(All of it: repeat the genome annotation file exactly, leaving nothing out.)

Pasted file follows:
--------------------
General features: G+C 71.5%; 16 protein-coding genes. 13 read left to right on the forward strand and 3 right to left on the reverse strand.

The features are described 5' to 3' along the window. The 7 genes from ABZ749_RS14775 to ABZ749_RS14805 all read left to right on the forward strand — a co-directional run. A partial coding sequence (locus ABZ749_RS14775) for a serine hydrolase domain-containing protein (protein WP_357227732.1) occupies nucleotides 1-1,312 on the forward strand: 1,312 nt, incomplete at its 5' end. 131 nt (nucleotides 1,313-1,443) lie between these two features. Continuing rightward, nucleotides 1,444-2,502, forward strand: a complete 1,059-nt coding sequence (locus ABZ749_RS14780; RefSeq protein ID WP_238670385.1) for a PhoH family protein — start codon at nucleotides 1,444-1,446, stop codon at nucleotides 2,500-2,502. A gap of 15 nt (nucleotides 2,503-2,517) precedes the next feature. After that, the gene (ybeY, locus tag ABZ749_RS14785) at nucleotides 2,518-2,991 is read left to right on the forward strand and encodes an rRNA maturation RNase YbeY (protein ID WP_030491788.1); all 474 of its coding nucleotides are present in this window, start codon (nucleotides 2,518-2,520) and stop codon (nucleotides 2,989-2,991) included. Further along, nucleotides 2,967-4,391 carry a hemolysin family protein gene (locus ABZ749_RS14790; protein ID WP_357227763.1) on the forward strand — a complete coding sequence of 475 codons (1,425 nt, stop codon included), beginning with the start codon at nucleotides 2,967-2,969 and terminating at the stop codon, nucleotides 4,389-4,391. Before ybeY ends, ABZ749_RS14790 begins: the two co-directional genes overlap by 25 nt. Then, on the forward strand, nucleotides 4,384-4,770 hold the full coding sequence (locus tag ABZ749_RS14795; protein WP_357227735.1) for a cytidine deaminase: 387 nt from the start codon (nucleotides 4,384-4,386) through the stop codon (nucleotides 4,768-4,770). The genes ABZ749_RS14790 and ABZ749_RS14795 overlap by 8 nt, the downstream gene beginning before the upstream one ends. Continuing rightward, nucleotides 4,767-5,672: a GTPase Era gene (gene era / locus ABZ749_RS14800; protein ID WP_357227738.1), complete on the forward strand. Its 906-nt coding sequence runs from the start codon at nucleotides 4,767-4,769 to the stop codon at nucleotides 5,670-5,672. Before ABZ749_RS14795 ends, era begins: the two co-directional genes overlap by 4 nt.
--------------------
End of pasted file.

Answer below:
General features: G+C 71.5%; 16 protein-coding genes. 13 read left to right on the forward strand and 3 right to left on the reverse strand.

The features are described 5' to 3' along the window. The 7 genes from ABZ749_RS14775 to ABZ749_RS14805 all read left to right on the forward strand — a co-directional run. A partial coding sequence (locus ABZ749_RS14775) for a serine hydrolase domain-containing protein (protein WP_357227732.1) occupies nucleotides 1-1,312 on the forward strand: 1,312 nt, incomplete at its 5' end. 131 nt (nucleotides 1,313-1,443) lie between these two features. Continuing rightward, nucleotides 1,444-2,502, forward strand: a complete 1,059-nt coding sequence (locus ABZ749_RS14780; RefSeq protein ID WP_238670385.1) for a PhoH family protein — start codon at nucleotides 1,444-1,446, stop codon at nucleotides 2,500-2,502. A gap of 15 nt (nucleotides 2,503-2,517) precedes the next feature. After that, the gene (ybeY, locus tag ABZ749_RS14785) at nucleotides 2,518-2,991 is read left to right on the forward strand and encodes an rRNA maturation RNase YbeY (protein ID WP_030491788.1); all 474 of its coding nucleotides are present in this window, start codon (nucleotides 2,518-2,520) and stop codon (nucleotides 2,989-2,991) included. Further along, nucleotides 2,967-4,391 carry a hemolysin family protein gene (locus ABZ749_RS14790; protein ID WP_357227763.1) on the forward strand — a complete coding sequence of 475 codons (1,425 nt, stop codon included), beginning with the start codon at nucleotides 2,967-2,969 and terminating at the stop codon, nucleotides 4,389-4,391. Before ybeY ends, ABZ749_RS14790 begins: the two co-directional genes overlap by 25 nt. Then, on the forward strand, nucleotides 4,384-4,770 hold the full coding sequence (locus tag ABZ749_RS14795; protein WP_357227735.1) for a cytidine deaminase: 387 nt from the start codon (nucleotides 4,384-4,386) through the stop codon (nucleotides 4,768-4,770). The genes ABZ749_RS14790 and ABZ749_RS14795 overlap by 8 nt, the downstream gene beginning before the upstream one ends. Continuing rightward, nucleotides 4,767-5,672: a GTPase Era gene (gene era / locus ABZ749_RS14800; protein ID WP_357227738.1), complete on the forward strand. Its 906-nt coding sequence runs from the start codon at nucleotides 4,767-4,769 to the stop codon at nucleotides 5,670-5,672. Before ABZ749_RS14795 ends, era begins: the two co-directional genes overlap by 4 nt.